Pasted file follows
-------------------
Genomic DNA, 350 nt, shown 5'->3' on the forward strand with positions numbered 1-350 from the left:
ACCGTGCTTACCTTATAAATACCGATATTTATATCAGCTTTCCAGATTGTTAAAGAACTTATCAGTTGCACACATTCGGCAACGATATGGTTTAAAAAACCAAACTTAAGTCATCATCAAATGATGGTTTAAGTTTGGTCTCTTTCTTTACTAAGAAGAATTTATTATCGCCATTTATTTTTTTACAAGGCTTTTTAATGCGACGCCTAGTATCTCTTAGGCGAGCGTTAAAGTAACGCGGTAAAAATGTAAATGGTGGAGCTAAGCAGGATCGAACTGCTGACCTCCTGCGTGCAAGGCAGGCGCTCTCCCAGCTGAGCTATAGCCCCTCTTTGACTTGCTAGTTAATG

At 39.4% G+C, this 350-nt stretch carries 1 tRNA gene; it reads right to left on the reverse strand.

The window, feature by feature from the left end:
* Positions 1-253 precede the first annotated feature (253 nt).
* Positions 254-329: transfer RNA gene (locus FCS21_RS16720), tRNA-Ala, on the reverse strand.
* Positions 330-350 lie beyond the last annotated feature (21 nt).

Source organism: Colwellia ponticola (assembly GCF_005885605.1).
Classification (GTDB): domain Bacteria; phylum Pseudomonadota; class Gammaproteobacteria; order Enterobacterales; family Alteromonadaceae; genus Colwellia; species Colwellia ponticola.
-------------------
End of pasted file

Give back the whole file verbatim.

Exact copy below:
Genomic DNA, 350 nt, shown 5'->3' on the forward strand with positions numbered 1-350 from the left:
ACCGTGCTTACCTTATAAATACCGATATTTATATCAGCTTTCCAGATTGTTAAAGAACTTATCAGTTGCACACATTCGGCAACGATATGGTTTAAAAAACCAAACTTAAGTCATCATCAAATGATGGTTTAAGTTTGGTCTCTTTCTTTACTAAGAAGAATTTATTATCGCCATTTATTTTTTTACAAGGCTTTTTAATGCGACGCCTAGTATCTCTTAGGCGAGCGTTAAAGTAACGCGGTAAAAATGTAAATGGTGGAGCTAAGCAGGATCGAACTGCTGACCTCCTGCGTGCAAGGCAGGCGCTCTCCCAGCTGAGCTATAGCCCCTCTTTGACTTGCTAGTTAATG

At 39.4% G+C, this 350-nt stretch carries 1 tRNA gene; it reads right to left on the reverse strand.

The window, feature by feature from the left end:
* Positions 1-253 precede the first annotated feature (253 nt).
* Positions 254-329: transfer RNA gene (locus FCS21_RS16720), tRNA-Ala, on the reverse strand.
* Positions 330-350 lie beyond the last annotated feature (21 nt).

Source organism: Colwellia ponticola (assembly GCF_005885605.1).
Classification (GTDB): domain Bacteria; phylum Pseudomonadota; class Gammaproteobacteria; order Enterobacterales; family Alteromonadaceae; genus Colwellia; species Colwellia ponticola.